Navigating the other side of the hill

By Elizabeth Scott

It is only natural that parents and children butt heads every once in a while. The teen years in particular can be tricky to navigate and may cause tension in families that are the focus of many self-help books. Fourth-year educational psychology student Emily Breyer has taken a different angle on the strain in parent-child relationships, however, by focusing on the changes parents undergo in their late 40s and early 50s.

“There are so many books, programs and therapeutic practices aimed at teenagers as the source of family trouble, but this way of thinking is narrow minded,” Breyer said. “I instead chose to focus on the changes parents face in this time of their life and the ways in which teenagers can cope with them.”

Breyer is currently in the process of publishing her first book, The Other (Darker) Side of the Hill, in which she identifies the three main ways teenagers and young adults can cope with parents at this difficult age.

1. Make sure your parents knows that change is normal

When your parents get to this age, they may notice differences, physically and emotionally. For example, your parents may be experiencing erectile dysfunction or menopause for the first time. This is a time of change for your parents, and sometimes that change can be new and scary. If your parents are hesitant to talk to you about these issues, be sure to provide them with resources where they can learn more about this time in their lives. Though it may be uncomfortable, make sure your parents know that these things are normal and that this is all part of growing up.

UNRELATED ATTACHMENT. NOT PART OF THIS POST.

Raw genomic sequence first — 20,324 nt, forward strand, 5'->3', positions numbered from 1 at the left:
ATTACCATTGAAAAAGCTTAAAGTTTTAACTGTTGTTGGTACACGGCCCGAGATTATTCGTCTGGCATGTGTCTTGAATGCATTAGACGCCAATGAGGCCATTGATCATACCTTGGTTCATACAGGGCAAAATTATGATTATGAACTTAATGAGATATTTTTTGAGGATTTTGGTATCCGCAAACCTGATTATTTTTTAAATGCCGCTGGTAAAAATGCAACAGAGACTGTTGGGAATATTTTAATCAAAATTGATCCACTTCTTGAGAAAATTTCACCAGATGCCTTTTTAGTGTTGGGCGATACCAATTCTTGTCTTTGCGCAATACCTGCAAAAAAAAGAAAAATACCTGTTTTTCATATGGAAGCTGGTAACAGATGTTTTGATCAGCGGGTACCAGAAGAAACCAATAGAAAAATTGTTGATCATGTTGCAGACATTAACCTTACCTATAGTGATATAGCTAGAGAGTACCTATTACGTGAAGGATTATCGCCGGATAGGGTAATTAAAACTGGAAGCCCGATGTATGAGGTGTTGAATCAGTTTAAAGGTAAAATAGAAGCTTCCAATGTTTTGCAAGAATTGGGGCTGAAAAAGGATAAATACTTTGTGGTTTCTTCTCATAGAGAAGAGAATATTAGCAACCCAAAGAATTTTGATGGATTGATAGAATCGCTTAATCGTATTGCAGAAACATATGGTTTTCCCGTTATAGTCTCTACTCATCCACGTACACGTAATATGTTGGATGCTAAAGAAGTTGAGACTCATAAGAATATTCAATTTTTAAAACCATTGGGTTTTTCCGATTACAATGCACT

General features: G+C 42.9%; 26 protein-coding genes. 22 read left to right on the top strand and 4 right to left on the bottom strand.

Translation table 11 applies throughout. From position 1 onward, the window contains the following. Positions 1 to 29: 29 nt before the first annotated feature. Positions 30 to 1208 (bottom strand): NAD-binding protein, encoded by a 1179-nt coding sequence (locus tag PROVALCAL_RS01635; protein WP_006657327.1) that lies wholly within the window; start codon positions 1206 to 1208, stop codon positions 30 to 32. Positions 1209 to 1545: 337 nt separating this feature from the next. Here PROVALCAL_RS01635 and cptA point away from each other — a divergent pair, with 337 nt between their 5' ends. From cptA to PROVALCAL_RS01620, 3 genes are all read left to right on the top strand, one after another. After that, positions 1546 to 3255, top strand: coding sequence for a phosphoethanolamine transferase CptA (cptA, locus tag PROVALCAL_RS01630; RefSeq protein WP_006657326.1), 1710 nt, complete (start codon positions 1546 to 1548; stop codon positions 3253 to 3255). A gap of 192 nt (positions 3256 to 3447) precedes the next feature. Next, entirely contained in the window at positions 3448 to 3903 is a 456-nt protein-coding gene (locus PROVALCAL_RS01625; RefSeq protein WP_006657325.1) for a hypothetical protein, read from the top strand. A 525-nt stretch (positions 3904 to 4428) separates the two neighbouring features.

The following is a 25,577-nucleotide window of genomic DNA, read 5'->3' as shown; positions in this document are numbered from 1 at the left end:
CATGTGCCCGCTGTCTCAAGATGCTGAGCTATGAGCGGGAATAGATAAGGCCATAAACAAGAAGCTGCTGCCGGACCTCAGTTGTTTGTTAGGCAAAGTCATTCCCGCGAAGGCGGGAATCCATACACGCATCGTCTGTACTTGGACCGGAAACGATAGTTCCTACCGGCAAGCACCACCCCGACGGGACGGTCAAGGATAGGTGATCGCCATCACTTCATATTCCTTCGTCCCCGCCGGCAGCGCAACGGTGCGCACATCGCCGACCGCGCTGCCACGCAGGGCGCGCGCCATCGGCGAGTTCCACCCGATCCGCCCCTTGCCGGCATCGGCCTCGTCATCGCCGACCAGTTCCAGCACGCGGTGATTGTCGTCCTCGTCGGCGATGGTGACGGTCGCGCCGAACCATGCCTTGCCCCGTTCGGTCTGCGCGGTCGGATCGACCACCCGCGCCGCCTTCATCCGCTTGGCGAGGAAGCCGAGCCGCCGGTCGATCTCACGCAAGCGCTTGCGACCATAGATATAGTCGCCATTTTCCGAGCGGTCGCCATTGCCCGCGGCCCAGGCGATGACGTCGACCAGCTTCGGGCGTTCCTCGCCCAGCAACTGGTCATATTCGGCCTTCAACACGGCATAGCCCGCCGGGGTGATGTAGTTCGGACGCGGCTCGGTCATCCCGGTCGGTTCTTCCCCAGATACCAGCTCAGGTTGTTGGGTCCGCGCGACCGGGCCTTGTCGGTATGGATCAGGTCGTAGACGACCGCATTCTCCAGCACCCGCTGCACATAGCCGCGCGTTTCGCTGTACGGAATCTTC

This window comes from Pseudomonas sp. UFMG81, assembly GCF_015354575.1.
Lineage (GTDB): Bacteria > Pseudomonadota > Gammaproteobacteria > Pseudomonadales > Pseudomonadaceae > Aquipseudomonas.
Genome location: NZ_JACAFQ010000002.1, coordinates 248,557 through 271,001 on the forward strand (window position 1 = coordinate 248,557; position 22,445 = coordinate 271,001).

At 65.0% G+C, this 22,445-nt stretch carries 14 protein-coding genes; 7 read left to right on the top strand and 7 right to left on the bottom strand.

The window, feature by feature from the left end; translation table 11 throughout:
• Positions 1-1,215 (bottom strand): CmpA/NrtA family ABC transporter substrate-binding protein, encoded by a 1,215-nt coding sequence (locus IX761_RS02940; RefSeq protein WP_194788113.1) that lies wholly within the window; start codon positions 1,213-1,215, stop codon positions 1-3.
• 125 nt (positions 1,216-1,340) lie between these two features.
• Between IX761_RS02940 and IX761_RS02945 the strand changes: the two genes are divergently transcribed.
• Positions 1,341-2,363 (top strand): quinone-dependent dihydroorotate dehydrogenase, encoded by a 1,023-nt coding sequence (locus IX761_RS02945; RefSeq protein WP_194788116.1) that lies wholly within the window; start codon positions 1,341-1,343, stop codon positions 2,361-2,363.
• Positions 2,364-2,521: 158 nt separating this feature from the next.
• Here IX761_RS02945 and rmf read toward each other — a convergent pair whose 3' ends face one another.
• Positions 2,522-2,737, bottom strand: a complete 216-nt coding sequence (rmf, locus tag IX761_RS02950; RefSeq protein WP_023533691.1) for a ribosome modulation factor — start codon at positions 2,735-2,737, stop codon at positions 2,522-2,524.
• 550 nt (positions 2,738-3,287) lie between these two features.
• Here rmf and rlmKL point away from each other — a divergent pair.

2. Support, support support

In this stage of their lives, you may notice your parents’ tastes and interests change. Your parents may start wearing socks with sandals or showing interest in things they previously did not, such as fibre. Although you may not agree with all the choices your parents are making or share their interests, it is very important — as long as they are not engaging in risky activities — that your parents know that they are in a safe environment where they will not be criticized for expressing themselves and being who they are.

3. Allow independence, but set boundaries

You will likely find that in this stage of your parents’ lives they will want to be independent. Now that their children are grown up, they will be looking to go out into the world and try new things. Experimentation can be fun and healthy for parents — as long as it is in moderation. Parents nowadays are exposed to technology much different than the technology they grew up with. This technology can be exciting and fun, but parents today can’t always handle the responsibility that goes with it. It is not uncommon to see parents posting their every move on Facebook, going on about “the Twitter” and gushing about what seems to be the newest drug, Candy Crush. In order to prevent your parents from getting mixed up in these problematic habits, it is important that you discuss them with your parents before they are exposed to them themselves. Make sure your parents know the dangers associated with these addictive substances and when they gain your trust, reward them with independence.

These years can be difficult on both you and your parents, but it is important to know that this hell will not last forever. Your parents may change and rebel during these years of their lives, but that is just a sign that they are en route to becoming rational, functional human beings capable of minding their own goddamn business.

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